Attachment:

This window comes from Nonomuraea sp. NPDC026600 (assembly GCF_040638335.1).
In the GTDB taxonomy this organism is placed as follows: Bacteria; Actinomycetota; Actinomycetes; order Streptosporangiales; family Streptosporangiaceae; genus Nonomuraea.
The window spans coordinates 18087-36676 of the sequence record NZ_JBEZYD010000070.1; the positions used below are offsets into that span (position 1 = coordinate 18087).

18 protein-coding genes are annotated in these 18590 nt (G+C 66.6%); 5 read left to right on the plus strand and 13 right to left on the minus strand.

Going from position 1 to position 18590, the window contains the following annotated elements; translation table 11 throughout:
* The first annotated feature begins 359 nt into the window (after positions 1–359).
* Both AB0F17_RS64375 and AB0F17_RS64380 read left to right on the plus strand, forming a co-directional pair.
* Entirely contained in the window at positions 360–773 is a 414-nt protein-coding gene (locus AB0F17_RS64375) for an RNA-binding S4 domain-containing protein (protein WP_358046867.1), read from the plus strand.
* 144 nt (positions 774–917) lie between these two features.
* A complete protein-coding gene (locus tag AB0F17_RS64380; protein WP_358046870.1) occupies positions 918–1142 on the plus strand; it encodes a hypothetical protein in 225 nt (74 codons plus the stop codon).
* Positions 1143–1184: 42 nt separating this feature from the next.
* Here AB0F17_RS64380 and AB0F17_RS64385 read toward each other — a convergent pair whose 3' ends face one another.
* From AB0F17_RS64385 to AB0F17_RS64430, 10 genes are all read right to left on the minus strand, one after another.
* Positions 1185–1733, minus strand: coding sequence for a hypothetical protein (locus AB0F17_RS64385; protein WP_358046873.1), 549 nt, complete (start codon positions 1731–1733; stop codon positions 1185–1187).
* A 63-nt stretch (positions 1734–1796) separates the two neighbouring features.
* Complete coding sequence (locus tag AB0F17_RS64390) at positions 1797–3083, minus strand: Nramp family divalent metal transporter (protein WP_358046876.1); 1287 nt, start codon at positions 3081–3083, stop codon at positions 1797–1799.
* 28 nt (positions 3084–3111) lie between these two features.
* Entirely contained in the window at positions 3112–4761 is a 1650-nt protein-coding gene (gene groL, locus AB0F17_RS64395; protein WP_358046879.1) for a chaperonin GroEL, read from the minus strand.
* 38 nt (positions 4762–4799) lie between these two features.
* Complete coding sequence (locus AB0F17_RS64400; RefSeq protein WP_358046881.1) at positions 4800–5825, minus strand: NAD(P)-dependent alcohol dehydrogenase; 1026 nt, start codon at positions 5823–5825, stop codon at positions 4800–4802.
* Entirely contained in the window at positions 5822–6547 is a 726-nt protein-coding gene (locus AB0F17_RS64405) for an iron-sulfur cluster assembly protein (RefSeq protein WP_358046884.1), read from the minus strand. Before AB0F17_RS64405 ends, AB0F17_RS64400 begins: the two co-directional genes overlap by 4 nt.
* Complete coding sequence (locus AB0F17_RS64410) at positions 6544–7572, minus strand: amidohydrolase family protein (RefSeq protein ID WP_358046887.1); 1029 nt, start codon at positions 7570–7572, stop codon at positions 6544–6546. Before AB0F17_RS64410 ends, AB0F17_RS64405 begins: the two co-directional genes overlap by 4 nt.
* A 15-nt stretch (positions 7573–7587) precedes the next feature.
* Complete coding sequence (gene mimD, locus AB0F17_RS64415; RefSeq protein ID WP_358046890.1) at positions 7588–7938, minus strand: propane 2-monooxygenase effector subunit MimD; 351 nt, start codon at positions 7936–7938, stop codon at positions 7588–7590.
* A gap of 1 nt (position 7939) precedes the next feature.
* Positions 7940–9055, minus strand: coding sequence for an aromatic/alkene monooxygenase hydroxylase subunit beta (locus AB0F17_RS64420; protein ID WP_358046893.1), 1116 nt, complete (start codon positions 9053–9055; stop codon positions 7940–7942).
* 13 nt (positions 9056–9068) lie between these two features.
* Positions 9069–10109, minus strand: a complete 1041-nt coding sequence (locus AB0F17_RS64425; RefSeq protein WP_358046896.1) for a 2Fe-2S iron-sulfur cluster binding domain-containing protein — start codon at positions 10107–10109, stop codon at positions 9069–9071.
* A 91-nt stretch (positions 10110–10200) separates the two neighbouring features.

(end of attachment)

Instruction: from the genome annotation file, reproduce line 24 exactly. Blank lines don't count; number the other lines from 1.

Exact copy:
* Complete coding sequence (gene mimD, locus AB0F17_RS64415; RefSeq protein ID WP_358046890.1) at positions 7588–7938, minus strand: propane 2-monooxygenase effector subunit MimD; 351 nt, start codon at positions 7936–7938, stop codon at positions 7588–7590.